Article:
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What People are Missing About Kim Davis and “Eye of the Tiger”

September 11, 2015 ,

By now you’ve probably heard about the furor over the use of Survivor’s “Eye of the Tiger” at a rally organized by GOP candidate Mike Huckabee’s campaign in support of Kentucky clerk Kim Davis. After YouTube footage of the Davis rally showed Davis entering the stage with “Eye of the Tiger” playing loudly in the background, Survivor’s Frankie Sullivan and Jim Peterik both took to social media to protest Huckabee and Davis’ use of their song.

This should sound familiar – disputes between songwriters and the politicians who use their songs have become something of a perennial issue during campaign season – this past April saw Neil Young taking Donald Trump to task for using his song “Rockin in the Free World.” With regard to Huckabee and Davis, both Sullivan and Peterik insist they didn’t grant permission to use “Eye of the Tiger” for the Davis rally.

What most of the reports on this story have missed –  and what’s key to understanding the relationship of this dispute to copyright – is that if Huckabee’s campaign (or others holding the event) did get a license to publicly perform the song from a Performance Rights Organization (PRO) that administers it, then Sullivan and Peterik’s specific permission or endorsement is (legally, under copyright law) unnecessary.

The owner of a copyright in a musical composition can prevent anyone else from performing it in public. If a politician (or anyone else) wants to play a particular song during a public rally, they must first get a license to do so. Typically songwriters and music publishers contract with Performance Rights Organizations (PROs) such as ASCAP, BMI, and SESAC, to administer those performance licenses and collect royalties on their behalf. Once a songwriter or publisher joins a PRO, someone wishing to perform the song publicly need only get a license from the PRO. This is a fairly simple, routine process. In this case, the artist’s individual consent to the performance in question is unnecessary; the songwriters have already granted their permission via the PRO, and can’t take it back without withdrawing from the PRO.  A quick search of ASCAP’s website shows that “Eye of the Tiger” is listed as part of their repertory.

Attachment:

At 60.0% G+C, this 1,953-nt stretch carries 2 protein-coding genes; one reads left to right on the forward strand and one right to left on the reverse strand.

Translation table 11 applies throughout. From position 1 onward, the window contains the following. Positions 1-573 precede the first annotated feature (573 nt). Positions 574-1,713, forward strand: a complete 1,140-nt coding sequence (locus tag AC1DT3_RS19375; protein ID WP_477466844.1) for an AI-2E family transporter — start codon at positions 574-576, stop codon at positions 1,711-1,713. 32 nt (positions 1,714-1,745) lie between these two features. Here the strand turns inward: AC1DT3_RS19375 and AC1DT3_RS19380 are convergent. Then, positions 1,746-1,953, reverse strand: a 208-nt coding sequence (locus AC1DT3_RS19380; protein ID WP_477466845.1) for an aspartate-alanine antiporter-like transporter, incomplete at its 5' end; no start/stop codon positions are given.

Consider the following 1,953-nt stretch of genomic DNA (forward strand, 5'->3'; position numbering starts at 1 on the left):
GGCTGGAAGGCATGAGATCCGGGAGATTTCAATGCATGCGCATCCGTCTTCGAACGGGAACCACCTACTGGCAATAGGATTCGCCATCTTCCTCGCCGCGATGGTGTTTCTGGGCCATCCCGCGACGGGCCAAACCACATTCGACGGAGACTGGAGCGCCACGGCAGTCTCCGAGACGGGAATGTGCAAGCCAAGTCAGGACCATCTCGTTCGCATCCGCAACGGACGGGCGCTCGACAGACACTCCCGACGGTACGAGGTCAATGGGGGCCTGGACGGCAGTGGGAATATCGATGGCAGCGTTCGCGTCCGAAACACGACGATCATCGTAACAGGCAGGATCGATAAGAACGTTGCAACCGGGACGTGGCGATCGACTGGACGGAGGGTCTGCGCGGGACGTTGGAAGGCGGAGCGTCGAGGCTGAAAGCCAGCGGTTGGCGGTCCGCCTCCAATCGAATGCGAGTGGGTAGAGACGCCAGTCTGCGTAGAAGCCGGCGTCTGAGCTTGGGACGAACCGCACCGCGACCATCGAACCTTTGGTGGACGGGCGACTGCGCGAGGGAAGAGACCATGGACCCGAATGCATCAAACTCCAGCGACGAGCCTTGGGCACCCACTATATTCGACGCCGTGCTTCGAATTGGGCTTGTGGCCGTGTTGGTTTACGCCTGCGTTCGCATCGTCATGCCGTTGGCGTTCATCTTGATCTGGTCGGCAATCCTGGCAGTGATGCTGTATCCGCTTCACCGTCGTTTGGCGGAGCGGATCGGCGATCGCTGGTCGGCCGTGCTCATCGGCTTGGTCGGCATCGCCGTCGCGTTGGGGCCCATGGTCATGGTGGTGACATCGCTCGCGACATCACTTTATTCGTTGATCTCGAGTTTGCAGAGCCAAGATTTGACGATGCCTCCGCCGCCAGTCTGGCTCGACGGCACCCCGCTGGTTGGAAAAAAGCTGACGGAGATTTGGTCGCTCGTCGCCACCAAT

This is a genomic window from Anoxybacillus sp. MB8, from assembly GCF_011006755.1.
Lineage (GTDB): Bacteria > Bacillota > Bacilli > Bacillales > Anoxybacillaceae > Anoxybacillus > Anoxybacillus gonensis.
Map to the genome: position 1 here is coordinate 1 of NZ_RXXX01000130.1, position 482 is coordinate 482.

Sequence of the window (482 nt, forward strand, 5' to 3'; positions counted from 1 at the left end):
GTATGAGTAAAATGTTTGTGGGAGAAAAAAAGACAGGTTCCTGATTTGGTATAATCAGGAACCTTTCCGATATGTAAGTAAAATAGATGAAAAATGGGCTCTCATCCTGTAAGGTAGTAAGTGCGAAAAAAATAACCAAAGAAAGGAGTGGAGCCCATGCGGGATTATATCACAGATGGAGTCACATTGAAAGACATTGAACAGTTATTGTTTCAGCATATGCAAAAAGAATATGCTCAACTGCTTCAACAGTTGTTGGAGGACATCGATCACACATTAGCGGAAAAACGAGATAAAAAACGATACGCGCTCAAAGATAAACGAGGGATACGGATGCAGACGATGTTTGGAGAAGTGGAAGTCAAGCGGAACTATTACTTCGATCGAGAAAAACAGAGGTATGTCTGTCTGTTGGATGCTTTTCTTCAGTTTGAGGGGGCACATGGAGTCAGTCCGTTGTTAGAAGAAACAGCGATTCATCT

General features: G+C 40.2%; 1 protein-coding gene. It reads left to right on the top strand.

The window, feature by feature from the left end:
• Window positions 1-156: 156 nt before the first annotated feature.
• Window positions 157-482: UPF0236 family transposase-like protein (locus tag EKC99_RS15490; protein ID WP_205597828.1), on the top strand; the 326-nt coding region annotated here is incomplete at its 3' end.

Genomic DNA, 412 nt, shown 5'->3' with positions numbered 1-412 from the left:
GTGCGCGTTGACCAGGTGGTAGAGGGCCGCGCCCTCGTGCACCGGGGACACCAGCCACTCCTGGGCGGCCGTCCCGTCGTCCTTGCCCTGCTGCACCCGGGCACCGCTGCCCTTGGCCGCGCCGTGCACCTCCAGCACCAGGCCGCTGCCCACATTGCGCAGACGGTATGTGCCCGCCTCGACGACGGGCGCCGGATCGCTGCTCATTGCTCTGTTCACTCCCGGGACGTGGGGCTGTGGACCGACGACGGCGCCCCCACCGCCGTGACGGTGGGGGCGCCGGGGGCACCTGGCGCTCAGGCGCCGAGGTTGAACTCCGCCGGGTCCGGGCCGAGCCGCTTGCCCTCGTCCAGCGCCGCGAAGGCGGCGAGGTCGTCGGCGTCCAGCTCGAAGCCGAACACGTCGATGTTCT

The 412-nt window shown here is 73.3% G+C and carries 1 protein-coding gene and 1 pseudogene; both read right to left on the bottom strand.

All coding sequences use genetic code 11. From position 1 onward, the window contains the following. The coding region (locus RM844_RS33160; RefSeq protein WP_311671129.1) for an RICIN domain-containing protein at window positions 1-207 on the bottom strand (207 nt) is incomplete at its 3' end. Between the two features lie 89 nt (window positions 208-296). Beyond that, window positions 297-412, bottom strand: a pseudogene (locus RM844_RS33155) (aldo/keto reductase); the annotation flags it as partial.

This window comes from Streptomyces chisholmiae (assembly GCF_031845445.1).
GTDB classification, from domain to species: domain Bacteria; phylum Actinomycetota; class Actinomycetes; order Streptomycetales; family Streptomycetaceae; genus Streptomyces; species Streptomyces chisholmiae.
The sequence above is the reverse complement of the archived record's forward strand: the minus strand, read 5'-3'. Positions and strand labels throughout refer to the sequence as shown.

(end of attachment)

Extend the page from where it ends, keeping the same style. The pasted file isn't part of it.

In addition, PROs are subject to a specific set of rules, called consent decrees, that control how they can issue licenses to the works in their catalog. Formed against the backdrop of monopolistic practices in music licensing, these decrees preserve public access to knowledge and culture and ensure that music licensing remains a competitive market. They do this in part by preventing the PROs from discriminating between similarly situated licensees (treating similar applicants differently). This means that the PROs cannot discriminate against unpopular viewpoints, individuals, or entities, or against less powerful venues or broadcasters, despite the individual preferences of the songwriters and publishers.

So, all Huckabee’s campaign had to do was get a license from ASCAP. The question is: did it?